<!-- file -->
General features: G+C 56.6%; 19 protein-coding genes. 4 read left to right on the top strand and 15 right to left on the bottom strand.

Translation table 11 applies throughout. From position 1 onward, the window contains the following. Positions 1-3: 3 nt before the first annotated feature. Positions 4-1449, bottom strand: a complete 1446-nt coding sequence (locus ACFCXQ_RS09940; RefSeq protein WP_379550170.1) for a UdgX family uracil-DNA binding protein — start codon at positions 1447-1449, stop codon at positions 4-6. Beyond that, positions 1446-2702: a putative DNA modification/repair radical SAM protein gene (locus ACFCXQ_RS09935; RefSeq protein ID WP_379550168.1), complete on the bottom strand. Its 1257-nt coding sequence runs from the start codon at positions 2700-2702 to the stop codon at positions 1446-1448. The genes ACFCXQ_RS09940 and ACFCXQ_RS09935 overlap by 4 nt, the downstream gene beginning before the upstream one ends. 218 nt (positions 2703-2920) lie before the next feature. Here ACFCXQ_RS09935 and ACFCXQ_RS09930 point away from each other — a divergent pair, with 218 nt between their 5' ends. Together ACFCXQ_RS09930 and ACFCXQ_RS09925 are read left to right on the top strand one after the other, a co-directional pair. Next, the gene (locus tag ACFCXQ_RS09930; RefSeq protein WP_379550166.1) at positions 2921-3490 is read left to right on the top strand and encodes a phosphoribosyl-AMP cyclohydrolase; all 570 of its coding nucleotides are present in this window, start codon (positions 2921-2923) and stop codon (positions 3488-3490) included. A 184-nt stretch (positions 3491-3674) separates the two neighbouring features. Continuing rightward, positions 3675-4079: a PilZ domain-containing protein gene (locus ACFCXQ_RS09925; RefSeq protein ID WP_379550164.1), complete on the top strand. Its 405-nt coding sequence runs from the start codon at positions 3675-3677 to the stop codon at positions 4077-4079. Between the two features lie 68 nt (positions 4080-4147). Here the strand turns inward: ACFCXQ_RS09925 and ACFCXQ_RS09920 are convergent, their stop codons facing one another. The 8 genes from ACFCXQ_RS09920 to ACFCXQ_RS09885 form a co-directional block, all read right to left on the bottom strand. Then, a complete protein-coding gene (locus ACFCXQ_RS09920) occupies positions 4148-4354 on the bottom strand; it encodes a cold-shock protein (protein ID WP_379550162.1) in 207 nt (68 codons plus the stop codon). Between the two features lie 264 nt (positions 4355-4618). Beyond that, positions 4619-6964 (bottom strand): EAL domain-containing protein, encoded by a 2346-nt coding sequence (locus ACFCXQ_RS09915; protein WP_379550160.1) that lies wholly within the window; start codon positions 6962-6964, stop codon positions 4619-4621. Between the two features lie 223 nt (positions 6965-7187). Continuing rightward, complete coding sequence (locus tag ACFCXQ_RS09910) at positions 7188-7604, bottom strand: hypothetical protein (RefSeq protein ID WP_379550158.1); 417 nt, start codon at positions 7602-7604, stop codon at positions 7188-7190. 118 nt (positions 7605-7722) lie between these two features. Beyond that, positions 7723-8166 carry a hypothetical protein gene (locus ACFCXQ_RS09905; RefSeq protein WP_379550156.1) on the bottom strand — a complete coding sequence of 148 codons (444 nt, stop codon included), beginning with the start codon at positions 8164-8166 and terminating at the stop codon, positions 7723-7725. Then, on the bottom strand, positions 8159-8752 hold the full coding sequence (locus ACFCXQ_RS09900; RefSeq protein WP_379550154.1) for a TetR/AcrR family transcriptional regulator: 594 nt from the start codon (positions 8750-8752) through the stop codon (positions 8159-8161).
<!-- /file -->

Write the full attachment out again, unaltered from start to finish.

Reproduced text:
General features: G+C 56.6%; 19 protein-coding genes. 4 read left to right on the top strand and 15 right to left on the bottom strand.

Translation table 11 applies throughout. From position 1 onward, the window contains the following. Positions 1-3: 3 nt before the first annotated feature. Positions 4-1449, bottom strand: a complete 1446-nt coding sequence (locus ACFCXQ_RS09940; RefSeq protein WP_379550170.1) for a UdgX family uracil-DNA binding protein — start codon at positions 1447-1449, stop codon at positions 4-6. Beyond that, positions 1446-2702: a putative DNA modification/repair radical SAM protein gene (locus ACFCXQ_RS09935; RefSeq protein ID WP_379550168.1), complete on the bottom strand. Its 1257-nt coding sequence runs from the start codon at positions 2700-2702 to the stop codon at positions 1446-1448. The genes ACFCXQ_RS09940 and ACFCXQ_RS09935 overlap by 4 nt, the downstream gene beginning before the upstream one ends. 218 nt (positions 2703-2920) lie before the next feature. Here ACFCXQ_RS09935 and ACFCXQ_RS09930 point away from each other — a divergent pair, with 218 nt between their 5' ends. Together ACFCXQ_RS09930 and ACFCXQ_RS09925 are read left to right on the top strand one after the other, a co-directional pair. Next, the gene (locus tag ACFCXQ_RS09930; RefSeq protein WP_379550166.1) at positions 2921-3490 is read left to right on the top strand and encodes a phosphoribosyl-AMP cyclohydrolase; all 570 of its coding nucleotides are present in this window, start codon (positions 2921-2923) and stop codon (positions 3488-3490) included. A 184-nt stretch (positions 3491-3674) separates the two neighbouring features. Continuing rightward, positions 3675-4079: a PilZ domain-containing protein gene (locus ACFCXQ_RS09925; RefSeq protein ID WP_379550164.1), complete on the top strand. Its 405-nt coding sequence runs from the start codon at positions 3675-3677 to the stop codon at positions 4077-4079. Between the two features lie 68 nt (positions 4080-4147). Here the strand turns inward: ACFCXQ_RS09925 and ACFCXQ_RS09920 are convergent, their stop codons facing one another. The 8 genes from ACFCXQ_RS09920 to ACFCXQ_RS09885 form a co-directional block, all read right to left on the bottom strand. Then, a complete protein-coding gene (locus ACFCXQ_RS09920) occupies positions 4148-4354 on the bottom strand; it encodes a cold-shock protein (protein ID WP_379550162.1) in 207 nt (68 codons plus the stop codon). Between the two features lie 264 nt (positions 4355-4618). Beyond that, positions 4619-6964 (bottom strand): EAL domain-containing protein, encoded by a 2346-nt coding sequence (locus ACFCXQ_RS09915; protein WP_379550160.1) that lies wholly within the window; start codon positions 6962-6964, stop codon positions 4619-4621. Between the two features lie 223 nt (positions 6965-7187). Continuing rightward, complete coding sequence (locus tag ACFCXQ_RS09910) at positions 7188-7604, bottom strand: hypothetical protein (RefSeq protein ID WP_379550158.1); 417 nt, start codon at positions 7602-7604, stop codon at positions 7188-7190. 118 nt (positions 7605-7722) lie between these two features. Beyond that, positions 7723-8166 carry a hypothetical protein gene (locus ACFCXQ_RS09905; RefSeq protein WP_379550156.1) on the bottom strand — a complete coding sequence of 148 codons (444 nt, stop codon included), beginning with the start codon at positions 8164-8166 and terminating at the stop codon, positions 7723-7725. Then, on the bottom strand, positions 8159-8752 hold the full coding sequence (locus ACFCXQ_RS09900; RefSeq protein WP_379550154.1) for a TetR/AcrR family transcriptional regulator: 594 nt from the start codon (positions 8750-8752) through the stop codon (positions 8159-8161).